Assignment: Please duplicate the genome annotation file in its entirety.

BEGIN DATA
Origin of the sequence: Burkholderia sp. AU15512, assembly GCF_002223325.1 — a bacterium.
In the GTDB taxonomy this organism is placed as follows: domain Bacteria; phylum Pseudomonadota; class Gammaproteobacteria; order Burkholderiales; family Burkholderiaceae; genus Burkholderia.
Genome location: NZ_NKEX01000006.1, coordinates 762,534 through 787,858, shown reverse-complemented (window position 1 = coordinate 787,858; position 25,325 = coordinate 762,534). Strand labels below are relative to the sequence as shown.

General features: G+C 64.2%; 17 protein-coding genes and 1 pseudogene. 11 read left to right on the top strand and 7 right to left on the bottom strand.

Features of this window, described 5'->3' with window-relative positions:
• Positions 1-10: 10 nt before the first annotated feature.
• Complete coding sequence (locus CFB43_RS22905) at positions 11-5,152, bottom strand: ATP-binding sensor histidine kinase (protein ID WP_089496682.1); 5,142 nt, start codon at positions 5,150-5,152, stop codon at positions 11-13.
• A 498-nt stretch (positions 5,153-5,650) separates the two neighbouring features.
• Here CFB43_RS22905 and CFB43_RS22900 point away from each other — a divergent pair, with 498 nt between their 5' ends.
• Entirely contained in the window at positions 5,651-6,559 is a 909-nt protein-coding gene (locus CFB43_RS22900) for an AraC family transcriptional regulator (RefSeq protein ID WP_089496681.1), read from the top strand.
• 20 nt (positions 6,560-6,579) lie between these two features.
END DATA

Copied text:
Origin of the sequence: Burkholderia sp. AU15512, assembly GCF_002223325.1 — a bacterium.
In the GTDB taxonomy this organism is placed as follows: domain Bacteria; phylum Pseudomonadota; class Gammaproteobacteria; order Burkholderiales; family Burkholderiaceae; genus Burkholderia.
Genome location: NZ_NKEX01000006.1, coordinates 762,534 through 787,858, shown reverse-complemented (window position 1 = coordinate 787,858; position 25,325 = coordinate 762,534). Strand labels below are relative to the sequence as shown.

General features: G+C 64.2%; 17 protein-coding genes and 1 pseudogene. 11 read left to right on the top strand and 7 right to left on the bottom strand.

Features of this window, described 5'->3' with window-relative positions:
• Positions 1-10: 10 nt before the first annotated feature.
• Complete coding sequence (locus CFB43_RS22905) at positions 11-5,152, bottom strand: ATP-binding sensor histidine kinase (protein ID WP_089496682.1); 5,142 nt, start codon at positions 5,150-5,152, stop codon at positions 11-13.
• A 498-nt stretch (positions 5,153-5,650) separates the two neighbouring features.
• Here CFB43_RS22905 and CFB43_RS22900 point away from each other — a divergent pair, with 498 nt between their 5' ends.
• Entirely contained in the window at positions 5,651-6,559 is a 909-nt protein-coding gene (locus CFB43_RS22900) for an AraC family transcriptional regulator (RefSeq protein ID WP_089496681.1), read from the top strand.
• 20 nt (positions 6,560-6,579) lie between these two features.